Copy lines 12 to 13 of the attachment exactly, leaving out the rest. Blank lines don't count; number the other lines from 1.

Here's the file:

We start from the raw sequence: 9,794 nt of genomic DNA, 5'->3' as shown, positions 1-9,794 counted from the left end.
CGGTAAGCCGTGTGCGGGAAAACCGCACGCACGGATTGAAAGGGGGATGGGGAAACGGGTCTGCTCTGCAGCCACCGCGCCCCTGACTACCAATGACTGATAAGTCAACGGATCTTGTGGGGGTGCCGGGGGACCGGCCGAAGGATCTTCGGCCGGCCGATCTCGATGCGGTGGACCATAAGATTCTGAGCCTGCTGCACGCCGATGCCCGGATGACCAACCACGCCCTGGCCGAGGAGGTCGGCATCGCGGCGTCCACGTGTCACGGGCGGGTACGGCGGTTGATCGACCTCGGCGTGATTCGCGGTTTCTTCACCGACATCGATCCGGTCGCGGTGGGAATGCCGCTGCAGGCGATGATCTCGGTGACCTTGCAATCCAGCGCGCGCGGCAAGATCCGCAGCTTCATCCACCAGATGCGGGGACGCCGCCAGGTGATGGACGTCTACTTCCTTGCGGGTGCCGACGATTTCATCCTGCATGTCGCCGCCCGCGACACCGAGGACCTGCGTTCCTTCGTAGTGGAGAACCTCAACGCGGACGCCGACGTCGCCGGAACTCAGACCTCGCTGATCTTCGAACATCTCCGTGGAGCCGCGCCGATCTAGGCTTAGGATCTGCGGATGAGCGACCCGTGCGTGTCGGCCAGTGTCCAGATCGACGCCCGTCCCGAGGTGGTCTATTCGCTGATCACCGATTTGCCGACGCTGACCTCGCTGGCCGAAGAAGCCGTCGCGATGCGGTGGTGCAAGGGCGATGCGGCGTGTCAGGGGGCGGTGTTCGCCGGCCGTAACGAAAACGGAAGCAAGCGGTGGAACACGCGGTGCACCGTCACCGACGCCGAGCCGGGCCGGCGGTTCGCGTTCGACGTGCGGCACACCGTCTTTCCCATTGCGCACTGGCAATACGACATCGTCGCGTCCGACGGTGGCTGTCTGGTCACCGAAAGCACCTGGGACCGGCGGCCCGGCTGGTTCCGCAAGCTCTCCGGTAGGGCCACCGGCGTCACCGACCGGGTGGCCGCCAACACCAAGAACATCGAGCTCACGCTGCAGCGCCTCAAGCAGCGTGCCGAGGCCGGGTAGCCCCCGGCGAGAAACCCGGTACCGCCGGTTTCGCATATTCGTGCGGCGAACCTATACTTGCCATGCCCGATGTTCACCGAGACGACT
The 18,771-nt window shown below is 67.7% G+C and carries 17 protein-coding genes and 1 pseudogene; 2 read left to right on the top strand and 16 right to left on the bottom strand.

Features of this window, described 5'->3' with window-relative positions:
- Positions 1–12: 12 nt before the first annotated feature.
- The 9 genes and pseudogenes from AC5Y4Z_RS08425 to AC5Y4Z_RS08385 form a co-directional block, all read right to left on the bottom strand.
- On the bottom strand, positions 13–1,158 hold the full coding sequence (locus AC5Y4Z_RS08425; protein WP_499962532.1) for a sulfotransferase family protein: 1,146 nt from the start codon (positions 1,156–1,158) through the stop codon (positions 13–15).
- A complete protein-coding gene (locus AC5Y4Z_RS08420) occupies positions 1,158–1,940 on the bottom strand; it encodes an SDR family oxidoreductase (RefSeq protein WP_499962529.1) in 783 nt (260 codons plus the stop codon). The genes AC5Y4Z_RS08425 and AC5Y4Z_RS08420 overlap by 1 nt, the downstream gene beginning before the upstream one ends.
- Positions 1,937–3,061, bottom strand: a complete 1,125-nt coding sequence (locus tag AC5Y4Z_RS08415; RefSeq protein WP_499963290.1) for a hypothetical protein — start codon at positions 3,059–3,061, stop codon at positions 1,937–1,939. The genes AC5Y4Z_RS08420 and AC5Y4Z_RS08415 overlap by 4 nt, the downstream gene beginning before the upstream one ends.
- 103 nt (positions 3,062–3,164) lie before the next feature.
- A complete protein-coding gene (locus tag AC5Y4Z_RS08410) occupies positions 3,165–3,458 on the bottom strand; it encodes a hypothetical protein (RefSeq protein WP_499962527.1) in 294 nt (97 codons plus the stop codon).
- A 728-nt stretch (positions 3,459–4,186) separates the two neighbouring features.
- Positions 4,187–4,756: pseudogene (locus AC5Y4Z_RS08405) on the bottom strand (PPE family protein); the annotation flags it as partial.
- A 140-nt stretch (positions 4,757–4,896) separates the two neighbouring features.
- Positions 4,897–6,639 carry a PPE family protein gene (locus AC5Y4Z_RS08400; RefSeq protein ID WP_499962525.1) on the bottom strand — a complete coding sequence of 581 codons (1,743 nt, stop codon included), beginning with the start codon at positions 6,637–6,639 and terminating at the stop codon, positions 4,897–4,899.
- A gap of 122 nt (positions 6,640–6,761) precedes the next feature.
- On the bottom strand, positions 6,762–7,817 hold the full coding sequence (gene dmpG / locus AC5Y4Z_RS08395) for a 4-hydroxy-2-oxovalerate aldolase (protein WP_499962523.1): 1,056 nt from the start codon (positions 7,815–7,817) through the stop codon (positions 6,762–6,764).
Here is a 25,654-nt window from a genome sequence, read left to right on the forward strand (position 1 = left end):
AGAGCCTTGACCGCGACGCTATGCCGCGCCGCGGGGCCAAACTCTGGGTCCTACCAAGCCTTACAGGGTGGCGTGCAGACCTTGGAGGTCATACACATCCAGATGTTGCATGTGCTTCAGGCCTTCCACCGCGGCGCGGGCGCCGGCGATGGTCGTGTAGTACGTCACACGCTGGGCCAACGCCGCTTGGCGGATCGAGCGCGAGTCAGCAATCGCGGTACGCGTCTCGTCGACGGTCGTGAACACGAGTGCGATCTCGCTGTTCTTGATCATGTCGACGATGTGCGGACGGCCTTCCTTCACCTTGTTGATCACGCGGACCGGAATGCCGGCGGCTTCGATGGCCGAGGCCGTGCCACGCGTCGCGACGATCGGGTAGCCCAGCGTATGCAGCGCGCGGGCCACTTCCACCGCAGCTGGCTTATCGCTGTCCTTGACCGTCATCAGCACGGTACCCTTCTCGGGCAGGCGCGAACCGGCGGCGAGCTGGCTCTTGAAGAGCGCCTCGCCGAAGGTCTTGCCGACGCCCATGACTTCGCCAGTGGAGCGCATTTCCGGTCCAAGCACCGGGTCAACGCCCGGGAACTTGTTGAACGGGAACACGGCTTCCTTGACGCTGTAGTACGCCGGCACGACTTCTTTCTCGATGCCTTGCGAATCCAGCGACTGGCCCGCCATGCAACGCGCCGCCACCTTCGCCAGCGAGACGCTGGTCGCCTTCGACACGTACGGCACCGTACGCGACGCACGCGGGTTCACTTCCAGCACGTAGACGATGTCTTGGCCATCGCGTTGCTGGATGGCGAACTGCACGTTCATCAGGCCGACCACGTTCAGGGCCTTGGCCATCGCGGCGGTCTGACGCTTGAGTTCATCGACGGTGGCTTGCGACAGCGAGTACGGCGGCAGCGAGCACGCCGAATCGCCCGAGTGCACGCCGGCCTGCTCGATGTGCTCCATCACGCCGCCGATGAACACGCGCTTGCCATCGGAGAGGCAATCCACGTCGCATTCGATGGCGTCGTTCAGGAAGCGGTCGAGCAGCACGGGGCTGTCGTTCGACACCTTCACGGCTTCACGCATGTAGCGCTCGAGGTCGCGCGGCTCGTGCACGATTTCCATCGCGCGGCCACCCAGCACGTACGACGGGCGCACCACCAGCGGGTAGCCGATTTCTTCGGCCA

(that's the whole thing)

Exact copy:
- A 728-nt stretch (positions 3,459–4,186) separates the two neighbouring features.
- Positions 4,187–4,756: pseudogene (locus AC5Y4Z_RS08405) on the bottom strand (PPE family protein); the annotation flags it as partial.